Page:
Hung was I on the windswept tree;
Nine full nights I hung,
Pierced by a spear, a pledge to the god,
To Odin, myself to myself,
On that tree which none can know the source
From whence its root has run.
None gave me bread, none brought a horn.
Then low to earth I looked.
I caught up the runes, roaring, I took them,
And fainting, back I fell.
Nine mighty lays I learned from the son
Of Bolthorn, Bestla’s father,
And a draught I had of the holy mead
Poured out of Odrerir.
Then fruitful I grew, and greatly to thrive,
In wisdom began to wax.
A single word to a second word led,
A single poem a second found.
Runes will you find, and fateful staves,
Very potent staves, very powerful staves,
Staves the great gods made, stained by the mighty sage,
And graven by the speaker of gods.
The Poetic Edda. Hávamál, stanzas 138-142
In Norse mythology, the story of Odin’s sacrifice stands out as a classic metaphor for shamanic initiation. Odin goes to Yggdrasil, the World Tree, tethers his horse Sleipnir and then hangs himself facing down into the bottomless void beneath the roots. He suffers there in agony for nine days and nights until he sees the runes in the depths. Then he picks them up and is transformed.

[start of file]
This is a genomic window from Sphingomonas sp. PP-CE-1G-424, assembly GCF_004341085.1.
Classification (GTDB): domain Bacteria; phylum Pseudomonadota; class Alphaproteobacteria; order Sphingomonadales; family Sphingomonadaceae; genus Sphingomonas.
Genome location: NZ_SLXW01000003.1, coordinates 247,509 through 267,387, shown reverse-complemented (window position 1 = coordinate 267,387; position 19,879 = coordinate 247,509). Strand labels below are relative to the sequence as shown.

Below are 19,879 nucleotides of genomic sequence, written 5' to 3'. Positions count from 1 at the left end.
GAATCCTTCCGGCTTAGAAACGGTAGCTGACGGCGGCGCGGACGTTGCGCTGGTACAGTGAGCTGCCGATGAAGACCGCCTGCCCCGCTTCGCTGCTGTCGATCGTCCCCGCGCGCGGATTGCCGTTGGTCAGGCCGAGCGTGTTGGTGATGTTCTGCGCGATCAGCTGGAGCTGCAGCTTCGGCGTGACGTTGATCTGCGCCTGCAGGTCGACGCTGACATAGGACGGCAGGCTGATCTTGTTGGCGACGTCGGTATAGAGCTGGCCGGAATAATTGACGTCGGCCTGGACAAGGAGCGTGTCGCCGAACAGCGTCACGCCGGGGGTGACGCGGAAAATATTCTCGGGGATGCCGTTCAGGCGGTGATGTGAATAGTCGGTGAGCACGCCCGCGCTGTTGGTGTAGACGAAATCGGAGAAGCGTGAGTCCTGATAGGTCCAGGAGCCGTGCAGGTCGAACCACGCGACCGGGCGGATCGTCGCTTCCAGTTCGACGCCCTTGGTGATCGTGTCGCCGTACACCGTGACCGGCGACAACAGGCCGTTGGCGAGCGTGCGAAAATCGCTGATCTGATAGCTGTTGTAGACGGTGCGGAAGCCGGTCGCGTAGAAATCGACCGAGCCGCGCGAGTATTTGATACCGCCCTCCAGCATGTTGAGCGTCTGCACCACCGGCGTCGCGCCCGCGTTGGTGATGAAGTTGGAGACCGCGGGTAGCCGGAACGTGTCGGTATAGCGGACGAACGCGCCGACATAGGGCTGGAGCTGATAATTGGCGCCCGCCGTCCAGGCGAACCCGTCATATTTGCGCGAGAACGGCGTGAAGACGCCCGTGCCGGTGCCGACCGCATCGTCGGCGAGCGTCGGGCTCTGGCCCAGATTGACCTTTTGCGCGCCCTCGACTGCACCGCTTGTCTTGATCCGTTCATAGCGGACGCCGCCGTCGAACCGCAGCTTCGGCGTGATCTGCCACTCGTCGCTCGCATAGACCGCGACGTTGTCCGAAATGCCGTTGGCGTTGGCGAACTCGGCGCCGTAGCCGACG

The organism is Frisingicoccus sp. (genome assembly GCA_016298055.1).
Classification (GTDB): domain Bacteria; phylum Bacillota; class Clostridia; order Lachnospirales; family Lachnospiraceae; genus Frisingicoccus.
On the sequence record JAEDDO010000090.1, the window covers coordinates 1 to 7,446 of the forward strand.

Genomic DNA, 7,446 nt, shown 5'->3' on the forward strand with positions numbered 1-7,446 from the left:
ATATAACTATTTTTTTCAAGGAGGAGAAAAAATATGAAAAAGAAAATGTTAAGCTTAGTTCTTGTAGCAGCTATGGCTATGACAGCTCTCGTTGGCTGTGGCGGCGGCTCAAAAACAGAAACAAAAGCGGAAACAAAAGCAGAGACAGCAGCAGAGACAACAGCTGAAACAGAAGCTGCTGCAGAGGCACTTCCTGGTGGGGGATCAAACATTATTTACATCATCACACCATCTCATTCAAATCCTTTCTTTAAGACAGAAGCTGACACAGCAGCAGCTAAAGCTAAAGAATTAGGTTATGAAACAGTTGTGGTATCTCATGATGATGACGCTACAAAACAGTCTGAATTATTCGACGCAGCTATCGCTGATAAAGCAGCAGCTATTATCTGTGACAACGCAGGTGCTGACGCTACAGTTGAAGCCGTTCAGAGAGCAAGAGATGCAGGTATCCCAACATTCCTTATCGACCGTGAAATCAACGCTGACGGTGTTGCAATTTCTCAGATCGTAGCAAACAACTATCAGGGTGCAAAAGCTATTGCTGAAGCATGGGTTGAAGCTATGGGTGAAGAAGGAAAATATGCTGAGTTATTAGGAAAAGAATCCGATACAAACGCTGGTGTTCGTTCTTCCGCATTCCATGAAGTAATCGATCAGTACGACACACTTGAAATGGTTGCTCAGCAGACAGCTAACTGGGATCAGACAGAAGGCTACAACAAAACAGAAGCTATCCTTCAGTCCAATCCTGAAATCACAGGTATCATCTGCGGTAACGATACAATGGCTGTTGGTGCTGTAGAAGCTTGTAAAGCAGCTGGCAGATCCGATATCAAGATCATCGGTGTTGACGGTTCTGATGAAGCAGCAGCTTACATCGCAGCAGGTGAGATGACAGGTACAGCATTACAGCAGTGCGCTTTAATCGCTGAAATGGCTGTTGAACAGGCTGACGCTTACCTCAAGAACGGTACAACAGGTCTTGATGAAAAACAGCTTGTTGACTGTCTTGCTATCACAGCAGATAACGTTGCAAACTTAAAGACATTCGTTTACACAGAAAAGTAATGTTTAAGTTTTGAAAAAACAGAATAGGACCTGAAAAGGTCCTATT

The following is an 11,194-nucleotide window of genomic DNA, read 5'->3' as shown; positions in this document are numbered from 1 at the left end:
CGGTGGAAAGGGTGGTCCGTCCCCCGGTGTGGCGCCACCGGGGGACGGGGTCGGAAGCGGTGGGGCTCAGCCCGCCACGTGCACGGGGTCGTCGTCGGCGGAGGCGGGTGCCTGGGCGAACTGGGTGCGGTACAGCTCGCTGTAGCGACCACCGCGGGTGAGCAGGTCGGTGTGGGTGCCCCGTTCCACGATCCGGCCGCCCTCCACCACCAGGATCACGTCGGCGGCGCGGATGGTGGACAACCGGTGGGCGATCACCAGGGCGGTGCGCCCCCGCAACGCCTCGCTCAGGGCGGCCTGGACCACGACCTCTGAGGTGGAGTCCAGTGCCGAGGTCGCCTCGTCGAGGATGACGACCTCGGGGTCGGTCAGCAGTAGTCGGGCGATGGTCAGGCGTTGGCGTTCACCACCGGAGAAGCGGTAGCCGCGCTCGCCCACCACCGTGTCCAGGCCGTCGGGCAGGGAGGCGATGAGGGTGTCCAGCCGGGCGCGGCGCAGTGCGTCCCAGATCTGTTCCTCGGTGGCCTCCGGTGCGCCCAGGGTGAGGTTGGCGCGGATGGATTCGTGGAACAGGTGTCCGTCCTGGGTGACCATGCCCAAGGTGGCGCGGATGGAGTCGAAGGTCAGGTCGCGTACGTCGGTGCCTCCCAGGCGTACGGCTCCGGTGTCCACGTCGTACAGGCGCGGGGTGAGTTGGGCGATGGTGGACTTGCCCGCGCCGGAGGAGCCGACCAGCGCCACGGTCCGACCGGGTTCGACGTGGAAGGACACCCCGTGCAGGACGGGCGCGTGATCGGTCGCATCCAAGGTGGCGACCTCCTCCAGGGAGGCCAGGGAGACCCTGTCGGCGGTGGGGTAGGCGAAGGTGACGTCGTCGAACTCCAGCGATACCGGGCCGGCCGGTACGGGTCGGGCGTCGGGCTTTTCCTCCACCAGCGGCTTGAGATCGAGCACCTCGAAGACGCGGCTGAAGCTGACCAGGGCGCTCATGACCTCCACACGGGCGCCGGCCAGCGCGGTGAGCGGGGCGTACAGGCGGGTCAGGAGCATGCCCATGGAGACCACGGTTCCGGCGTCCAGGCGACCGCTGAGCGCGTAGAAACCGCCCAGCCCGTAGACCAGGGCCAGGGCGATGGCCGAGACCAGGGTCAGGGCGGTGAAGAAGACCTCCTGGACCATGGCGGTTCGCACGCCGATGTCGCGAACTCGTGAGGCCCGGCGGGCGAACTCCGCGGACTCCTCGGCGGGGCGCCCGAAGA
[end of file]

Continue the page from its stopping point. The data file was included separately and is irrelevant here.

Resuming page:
Among his diverse and seemingly conflicting aspects, Odin is a poet. He hungers for knowledge. One thing that strikes me about this beautiful verse is its similarity to the writing process. As it often happens, I hang there, staring into the darkness of my mind, a blank screen, longing for a story and seeing only the void—and then, after fighting, clawing and whining my fill at the dispassionate silence, I relax, let go, and suddenly the words come.
Writing is hard work. Most days it sucks. But when this happens, when I touch the Mystery, it’s all worth it.
© F.T. McKinstry 2015. All Rights Reserved.